March 23, 2016
FOR IMMEDIATE RELEASE
CONTACT: Jill Rosen
Filmmaker Spike Lee, whose acclaimed works including Do The Right Thing and Jungle Fever have challenged assumptions about race and prejudice, will speak at the Johns Hopkins University’s commencement ceremony on May 18.
A writer, director, actor, producer, author, educator, and entrepreneur, Lee, founder of 40 Acres and a Mule Filmworks, will receive an honorary doctorate of humane letters at the event, where about 7,000 Johns Hopkins undergraduates, graduate students and professional students will also be awarded their degrees.
Lee’s dozens of “Spike Lee Joints” notably include the Oscar-nominated Do The Right Thing, which the New York Times called a “provocative, insightful meditation on simmering racial tension;” Jungle Fever, about an interracial relationship; and Malcolm X, a biopic of the civil rights activist, which was nominated for two Oscars. His 2006 HBO documentary about Hurricane Katrina victims, When the Levees Broke: A Requiem in Four Acts, won a Peabody Award and Emmy awards for Outstanding Directing, Outstanding Picture Editing and Exceptional Merit in Nonfiction Filmmaking. He revisited New Orleans for HBO in 2010 and won another Peabody for the sequel, If God Is Willing and da Creek Don’t Rise.
“More than 25 years since the release of his groundbreaking Do the Right Thing, Spike Lee’s films continue to resonate from the stoops of BedStuy to the classrooms of Johns Hopkins,” said President Ronald J. Daniels. “On screen and off, as a filmmaker and educator, Spike Lee challenges all of us to confront the pressing questions of equality and justice that shape our country and inspires the next generation to find their voices. I know he will challenge and inspire a graduating class whose voices can — and will — make a resounding impact on our world.”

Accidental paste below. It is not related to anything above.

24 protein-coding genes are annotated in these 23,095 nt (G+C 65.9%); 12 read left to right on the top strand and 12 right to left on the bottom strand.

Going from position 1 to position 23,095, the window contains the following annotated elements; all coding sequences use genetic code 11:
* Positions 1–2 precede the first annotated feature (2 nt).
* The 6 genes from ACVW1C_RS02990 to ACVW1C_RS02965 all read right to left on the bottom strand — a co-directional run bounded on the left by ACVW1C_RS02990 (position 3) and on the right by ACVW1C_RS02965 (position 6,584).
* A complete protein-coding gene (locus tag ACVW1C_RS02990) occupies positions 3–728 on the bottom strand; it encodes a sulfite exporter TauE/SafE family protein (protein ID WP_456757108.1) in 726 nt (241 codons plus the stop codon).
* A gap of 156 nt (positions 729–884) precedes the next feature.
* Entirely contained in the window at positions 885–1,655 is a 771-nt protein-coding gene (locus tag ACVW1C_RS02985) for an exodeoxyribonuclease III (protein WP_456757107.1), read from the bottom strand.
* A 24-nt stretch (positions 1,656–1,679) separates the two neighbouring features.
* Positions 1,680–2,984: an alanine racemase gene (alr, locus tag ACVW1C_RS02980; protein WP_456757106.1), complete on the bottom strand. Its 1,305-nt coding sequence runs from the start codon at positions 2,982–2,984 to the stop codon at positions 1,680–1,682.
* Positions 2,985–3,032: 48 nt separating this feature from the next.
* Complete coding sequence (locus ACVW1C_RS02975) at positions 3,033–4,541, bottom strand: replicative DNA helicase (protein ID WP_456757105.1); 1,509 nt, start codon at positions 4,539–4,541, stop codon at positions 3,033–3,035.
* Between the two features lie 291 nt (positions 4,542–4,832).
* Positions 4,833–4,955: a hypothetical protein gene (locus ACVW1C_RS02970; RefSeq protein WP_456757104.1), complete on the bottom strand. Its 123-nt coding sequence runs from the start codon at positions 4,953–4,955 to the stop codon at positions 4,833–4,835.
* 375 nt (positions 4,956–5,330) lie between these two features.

Born Shelton Jackson Lee in Atlanta and raised in Brooklyn, N.Y., the setting for many of his films, Lee graduated from Moorhouse College with a degree in mass communications and went on to earn a Master of Fine Arts Degree in film production from New York University’s Tisch School of the Arts, where he is now artistic director of the Graduate Film Program.
Just out of school in 1986, he released his debut film, She’s Gotta Have It, which won the Prix de Jeunesse Award at the Cannes Film festival. His breakout Do The Right Thing came just three years later. The Atlantic called the movie “one of the few truly great films of the 1980s: an intelligent, matter-of-fact examination of race in America and also a vibrant, funny slice of New York life.”
And Lee’s been making movies ever since. School Daze, Mo Better Blues, He Got Game, Clockers, Bamboozled, Inside Man, 25th Hour, 4 Little Girls, The Original Kings of Comedy and Summer of Sam are just some of his feature films released over the last three decades.
Lee acted in several of those movies, and he also became known casting up-and-coming, diverse talent including Samuel L. Jackson, Kerry Washington and Rosie Perez.
Lee has also put his signature on numerous music videos and commercials. He directed dozens of videos for top artists including Michael Jackson, Miles Davis, Mariah Carey, Eminem and Stevie Wonder. His commercial work includes spots for Levi’s, Capitol One and Chevrolet — including the car company’s recent “Throw Like a Girl “campaign. In his ads for Nike’s Air Jordan sneakers, Lee, a well-known Knicks super-fan, starred with basketball star Michael Jordan and reprised his character Mars Blackmom from She’s Gotta Have It.
Lee is also the author of several books, including titles about making movies, sports and some picture books for children that he wrote with his wife, Tonya Lewis Lee.
Late last year Lee focused on the issue of gun control, releasing Chi-Raq, a movie about gang violence in Chicago, and a series of public service announcements for the organization Everytown for Gun Safety. The PSAs featured NBA players, including Stephen Curry and Joakim Noah, speaking out against gun violence.
More recently, even though Lee was awarded an Honorary Oscar in November, he boycotted February’s Academy Award ceremony to push for more diversity in Hollywood.
The commencement ceremony, which will be held for the first time at Royal Farms Arena in downtown Baltimore, is not open to the public.
Johns Hopkins University news releases are available online, as is information for reporters. To arrange a video or audio interview with a Johns Hopkins expert, contact a media representative listed above or visit our studio web page. Find more Johns Hopkins stories on the Hub.